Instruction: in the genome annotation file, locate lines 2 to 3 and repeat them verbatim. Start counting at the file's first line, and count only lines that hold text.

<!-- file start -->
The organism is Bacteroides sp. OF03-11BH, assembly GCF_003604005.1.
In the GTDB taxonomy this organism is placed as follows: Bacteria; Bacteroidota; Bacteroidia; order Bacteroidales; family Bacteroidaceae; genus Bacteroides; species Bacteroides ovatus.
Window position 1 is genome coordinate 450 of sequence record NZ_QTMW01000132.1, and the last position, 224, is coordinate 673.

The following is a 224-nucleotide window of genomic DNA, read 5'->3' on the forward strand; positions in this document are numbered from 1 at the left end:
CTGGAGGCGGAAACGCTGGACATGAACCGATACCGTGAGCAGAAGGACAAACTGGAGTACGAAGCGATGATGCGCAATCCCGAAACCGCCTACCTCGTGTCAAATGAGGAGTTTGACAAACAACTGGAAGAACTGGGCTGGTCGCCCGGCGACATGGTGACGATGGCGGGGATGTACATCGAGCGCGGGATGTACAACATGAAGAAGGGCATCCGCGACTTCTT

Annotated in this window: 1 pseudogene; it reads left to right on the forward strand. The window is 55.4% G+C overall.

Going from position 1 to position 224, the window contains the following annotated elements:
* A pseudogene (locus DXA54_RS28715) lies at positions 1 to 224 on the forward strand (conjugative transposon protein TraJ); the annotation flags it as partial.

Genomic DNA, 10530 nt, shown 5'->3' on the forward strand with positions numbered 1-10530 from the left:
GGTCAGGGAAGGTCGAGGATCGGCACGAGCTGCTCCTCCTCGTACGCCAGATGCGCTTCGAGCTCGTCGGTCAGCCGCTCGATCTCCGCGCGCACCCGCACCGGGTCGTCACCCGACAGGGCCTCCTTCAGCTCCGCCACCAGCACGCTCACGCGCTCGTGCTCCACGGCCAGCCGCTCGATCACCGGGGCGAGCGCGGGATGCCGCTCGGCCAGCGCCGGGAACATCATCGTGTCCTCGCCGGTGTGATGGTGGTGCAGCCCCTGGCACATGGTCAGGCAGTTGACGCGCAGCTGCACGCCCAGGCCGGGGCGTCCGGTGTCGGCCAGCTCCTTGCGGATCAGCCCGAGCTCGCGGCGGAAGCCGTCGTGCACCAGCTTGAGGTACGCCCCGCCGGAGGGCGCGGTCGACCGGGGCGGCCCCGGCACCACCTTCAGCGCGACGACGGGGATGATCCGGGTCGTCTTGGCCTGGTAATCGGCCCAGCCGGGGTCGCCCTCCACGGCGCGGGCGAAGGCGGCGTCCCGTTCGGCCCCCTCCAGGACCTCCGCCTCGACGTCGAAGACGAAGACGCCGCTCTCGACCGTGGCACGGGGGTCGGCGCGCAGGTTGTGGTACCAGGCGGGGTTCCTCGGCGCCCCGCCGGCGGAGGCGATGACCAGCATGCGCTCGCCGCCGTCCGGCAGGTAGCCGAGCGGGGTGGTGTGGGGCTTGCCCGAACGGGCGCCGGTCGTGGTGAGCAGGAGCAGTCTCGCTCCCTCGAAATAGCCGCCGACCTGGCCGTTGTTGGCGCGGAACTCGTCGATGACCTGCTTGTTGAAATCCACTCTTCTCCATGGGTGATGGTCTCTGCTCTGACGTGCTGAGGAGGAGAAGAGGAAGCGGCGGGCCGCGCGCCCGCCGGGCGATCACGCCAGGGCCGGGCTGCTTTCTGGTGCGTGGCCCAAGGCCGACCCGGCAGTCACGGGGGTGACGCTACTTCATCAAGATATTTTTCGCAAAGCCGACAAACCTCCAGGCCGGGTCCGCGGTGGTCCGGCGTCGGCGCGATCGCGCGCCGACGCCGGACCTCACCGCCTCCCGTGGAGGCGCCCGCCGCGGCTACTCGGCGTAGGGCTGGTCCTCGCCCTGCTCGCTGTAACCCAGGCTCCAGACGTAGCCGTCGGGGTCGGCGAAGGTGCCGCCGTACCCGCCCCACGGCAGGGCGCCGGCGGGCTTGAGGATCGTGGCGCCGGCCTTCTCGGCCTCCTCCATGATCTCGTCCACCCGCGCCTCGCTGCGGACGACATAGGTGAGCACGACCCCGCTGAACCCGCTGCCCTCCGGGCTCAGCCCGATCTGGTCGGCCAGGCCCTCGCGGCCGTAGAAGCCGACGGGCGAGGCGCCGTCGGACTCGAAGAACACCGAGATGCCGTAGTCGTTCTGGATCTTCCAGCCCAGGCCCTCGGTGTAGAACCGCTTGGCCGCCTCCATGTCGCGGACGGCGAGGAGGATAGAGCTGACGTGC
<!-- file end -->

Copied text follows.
In the GTDB taxonomy this organism is placed as follows: Bacteria; Bacteroidota; Bacteroidia; order Bacteroidales; family Bacteroidaceae; genus Bacteroides; species Bacteroides ovatus.
Window position 1 is genome coordinate 450 of sequence record NZ_QTMW01000132.1, and the last position, 224, is coordinate 673.